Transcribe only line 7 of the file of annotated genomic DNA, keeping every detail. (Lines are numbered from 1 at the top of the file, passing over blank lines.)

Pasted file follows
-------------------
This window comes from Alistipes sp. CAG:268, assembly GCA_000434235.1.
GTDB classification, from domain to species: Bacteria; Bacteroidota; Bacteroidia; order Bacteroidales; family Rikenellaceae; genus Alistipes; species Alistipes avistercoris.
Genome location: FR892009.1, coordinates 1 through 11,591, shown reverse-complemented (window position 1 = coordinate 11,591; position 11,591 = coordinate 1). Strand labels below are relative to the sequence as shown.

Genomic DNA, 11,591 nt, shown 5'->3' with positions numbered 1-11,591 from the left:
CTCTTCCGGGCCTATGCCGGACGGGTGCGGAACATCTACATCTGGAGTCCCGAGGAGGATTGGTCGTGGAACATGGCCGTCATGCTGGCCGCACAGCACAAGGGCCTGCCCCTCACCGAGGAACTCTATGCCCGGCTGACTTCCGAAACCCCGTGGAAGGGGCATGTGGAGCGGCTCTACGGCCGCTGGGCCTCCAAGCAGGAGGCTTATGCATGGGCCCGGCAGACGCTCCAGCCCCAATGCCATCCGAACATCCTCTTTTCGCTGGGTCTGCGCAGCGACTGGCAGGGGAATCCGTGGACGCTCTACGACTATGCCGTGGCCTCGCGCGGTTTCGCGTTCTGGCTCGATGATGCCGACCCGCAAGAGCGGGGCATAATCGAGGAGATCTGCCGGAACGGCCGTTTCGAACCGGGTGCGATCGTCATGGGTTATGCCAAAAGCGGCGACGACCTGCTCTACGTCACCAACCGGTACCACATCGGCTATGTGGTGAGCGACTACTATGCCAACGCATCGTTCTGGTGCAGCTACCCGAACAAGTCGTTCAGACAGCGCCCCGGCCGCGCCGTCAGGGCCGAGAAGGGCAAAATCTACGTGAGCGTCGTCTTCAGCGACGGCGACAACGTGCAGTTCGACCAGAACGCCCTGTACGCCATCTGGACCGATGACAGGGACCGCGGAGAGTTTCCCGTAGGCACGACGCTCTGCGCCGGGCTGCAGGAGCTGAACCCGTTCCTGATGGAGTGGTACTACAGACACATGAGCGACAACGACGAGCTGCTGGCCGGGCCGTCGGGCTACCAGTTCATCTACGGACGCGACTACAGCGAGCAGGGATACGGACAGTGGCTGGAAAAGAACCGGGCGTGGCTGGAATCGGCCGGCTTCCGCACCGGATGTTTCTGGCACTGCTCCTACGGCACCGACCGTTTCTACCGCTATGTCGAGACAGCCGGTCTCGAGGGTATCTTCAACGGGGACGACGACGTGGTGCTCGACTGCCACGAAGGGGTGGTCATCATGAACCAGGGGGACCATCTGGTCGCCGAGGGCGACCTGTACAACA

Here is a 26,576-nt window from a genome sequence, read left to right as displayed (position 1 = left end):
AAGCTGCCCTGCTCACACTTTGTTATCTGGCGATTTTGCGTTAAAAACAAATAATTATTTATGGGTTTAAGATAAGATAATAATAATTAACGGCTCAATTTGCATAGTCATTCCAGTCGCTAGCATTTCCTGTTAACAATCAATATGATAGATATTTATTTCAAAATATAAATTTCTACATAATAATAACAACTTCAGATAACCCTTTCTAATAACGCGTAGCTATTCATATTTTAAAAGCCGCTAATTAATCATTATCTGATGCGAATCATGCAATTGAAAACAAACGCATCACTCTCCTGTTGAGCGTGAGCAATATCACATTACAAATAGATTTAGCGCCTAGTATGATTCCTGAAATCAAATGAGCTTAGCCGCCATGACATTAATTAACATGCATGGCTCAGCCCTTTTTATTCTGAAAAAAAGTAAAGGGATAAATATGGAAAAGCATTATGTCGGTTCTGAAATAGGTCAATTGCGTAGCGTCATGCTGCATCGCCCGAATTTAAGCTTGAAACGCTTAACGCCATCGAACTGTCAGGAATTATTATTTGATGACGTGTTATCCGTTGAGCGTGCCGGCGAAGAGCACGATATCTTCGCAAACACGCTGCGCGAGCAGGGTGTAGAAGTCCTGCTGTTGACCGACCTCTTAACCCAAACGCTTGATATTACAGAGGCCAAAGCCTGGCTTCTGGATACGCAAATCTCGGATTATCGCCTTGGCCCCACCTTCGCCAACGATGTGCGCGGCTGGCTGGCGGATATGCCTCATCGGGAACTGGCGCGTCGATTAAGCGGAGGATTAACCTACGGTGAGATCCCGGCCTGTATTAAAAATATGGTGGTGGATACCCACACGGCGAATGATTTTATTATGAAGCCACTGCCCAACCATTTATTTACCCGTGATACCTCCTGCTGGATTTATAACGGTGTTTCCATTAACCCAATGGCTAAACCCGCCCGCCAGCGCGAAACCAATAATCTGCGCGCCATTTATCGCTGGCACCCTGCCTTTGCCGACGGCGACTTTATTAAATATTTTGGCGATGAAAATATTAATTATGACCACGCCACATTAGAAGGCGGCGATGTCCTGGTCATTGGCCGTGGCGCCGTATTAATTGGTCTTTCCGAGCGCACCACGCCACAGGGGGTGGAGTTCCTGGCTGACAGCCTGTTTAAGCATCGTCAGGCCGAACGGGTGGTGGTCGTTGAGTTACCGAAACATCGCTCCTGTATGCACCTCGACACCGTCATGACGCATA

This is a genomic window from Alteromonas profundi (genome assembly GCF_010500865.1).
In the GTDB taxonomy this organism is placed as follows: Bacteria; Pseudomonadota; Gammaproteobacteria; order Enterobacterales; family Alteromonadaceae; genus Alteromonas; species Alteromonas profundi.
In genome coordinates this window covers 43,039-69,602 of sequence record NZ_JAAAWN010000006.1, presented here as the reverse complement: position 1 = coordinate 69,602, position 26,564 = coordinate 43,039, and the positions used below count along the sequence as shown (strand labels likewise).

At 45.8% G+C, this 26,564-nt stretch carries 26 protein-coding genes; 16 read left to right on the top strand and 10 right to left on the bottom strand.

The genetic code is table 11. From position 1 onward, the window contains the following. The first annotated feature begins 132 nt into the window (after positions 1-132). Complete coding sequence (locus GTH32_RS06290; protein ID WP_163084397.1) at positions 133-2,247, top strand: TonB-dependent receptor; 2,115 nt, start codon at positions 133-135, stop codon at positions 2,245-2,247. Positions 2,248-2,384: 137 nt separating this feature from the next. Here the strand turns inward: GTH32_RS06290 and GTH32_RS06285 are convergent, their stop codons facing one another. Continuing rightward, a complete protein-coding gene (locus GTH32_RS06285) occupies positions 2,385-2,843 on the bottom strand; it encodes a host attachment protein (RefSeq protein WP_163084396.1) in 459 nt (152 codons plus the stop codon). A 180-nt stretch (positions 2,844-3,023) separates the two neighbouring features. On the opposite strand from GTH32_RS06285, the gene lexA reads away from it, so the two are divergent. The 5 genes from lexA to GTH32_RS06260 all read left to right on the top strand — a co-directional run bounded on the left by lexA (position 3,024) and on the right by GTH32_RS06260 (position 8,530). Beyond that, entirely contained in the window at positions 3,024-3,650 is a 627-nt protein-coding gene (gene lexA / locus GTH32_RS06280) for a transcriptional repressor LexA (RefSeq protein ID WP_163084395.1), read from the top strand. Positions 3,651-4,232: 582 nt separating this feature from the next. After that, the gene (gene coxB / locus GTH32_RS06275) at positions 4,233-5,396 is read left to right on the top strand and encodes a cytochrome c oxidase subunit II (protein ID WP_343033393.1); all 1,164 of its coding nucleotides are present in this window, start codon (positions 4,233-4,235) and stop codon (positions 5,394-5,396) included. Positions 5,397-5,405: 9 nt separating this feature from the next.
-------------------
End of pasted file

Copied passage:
AAGCTGCCCTGCTCACACTTTGTTATCTGGCGATTTTGCGTTAAAAACAAATAATTATTTATGGGTTTAAGATAAGATAATAATAATTAACGGCTCAATTTGCATAGTCATTCCAGTCGCTAGCATTTCCTGTTAACAATCAATATGATAGATATTTATTTCAAAATATAAATTTCTACATAATAATAACAACTTCAGATAACCCTTTCTAATAACGCGTAGCTATTCATATTTTAAAAGCCGCTAATTAATCATTATCTGATGCGAATCATGCAATTGAAAACAAACGCATCACTCTCCTGTTGAGCGTGAGCAATATCACATTACAAATAGATTTAGCGCCTAGTATGATTCCTGAAATCAAATGAGCTTAGCCGCCATGACATTAATTAACATGCATGGCTCAGCCCTTTTTATTCTGAAAAAAAGTAAAGGGATAAATATGGAAAAGCATTATGTCGGTTCTGAAATAGGTCAATTGCGTAGCGTCATGCTGCATCGCCCGAATTTAAGCTTGAAACGCTTAACGCCATCGAACTGTCAGGAATTATTATTTGATGACGTGTTATCCGTTGAGCGTGCCGGCGAAGAGCACGATATCTTCGCAAACACGCTGCGCGAGCAGGGTGTAGAAGTCCTGCTGTTGACCGACCTCTTAACCCAAACGCTTGATATTACAGAGGCCAAAGCCTGGCTTCTGGATACGCAAATCTCGGATTATCGCCTTGGCCCCACCTTCGCCAACGATGTGCGCGGCTGGCTGGCGGATATGCCTCATCGGGAACTGGCGCGTCGATTAAGCGGAGGATTAACCTACGGTGAGATCCCGGCCTGTATTAAAAATATGGTGGTGGATACCCACACGGCGAATGATTTTATTATGAAGCCACTGCCCAACCATTTATTTACCCGTGATACCTCCTGCTGGATTTATAACGGTGTTTCCATTAACCCAATGGCTAAACCCGCCCGCCAGCGCGAAACCAATAATCTGCGCGCCATTTATCGCTGGCACCCTGCCTTTGCCGACGGCGACTTTATTAAATATTTTGGCGATGAAAATATTAATTATGACCACGCCACATTAGAAGGCGGCGATGTCCTGGTCATTGGCCGTGGCGCCGTATTAATTGGTCTTTCCGAGCGCACCACGCCACAGGGGGTGGAGTTCCTGGCTGACAGCCTGTTTAAGCATCGTCAGGCCGAACGGGTGGTGGTCGTTGAGTTACCGAAACATCGCTCCTGTATGCACCTCGACACCGTCATGACGCATA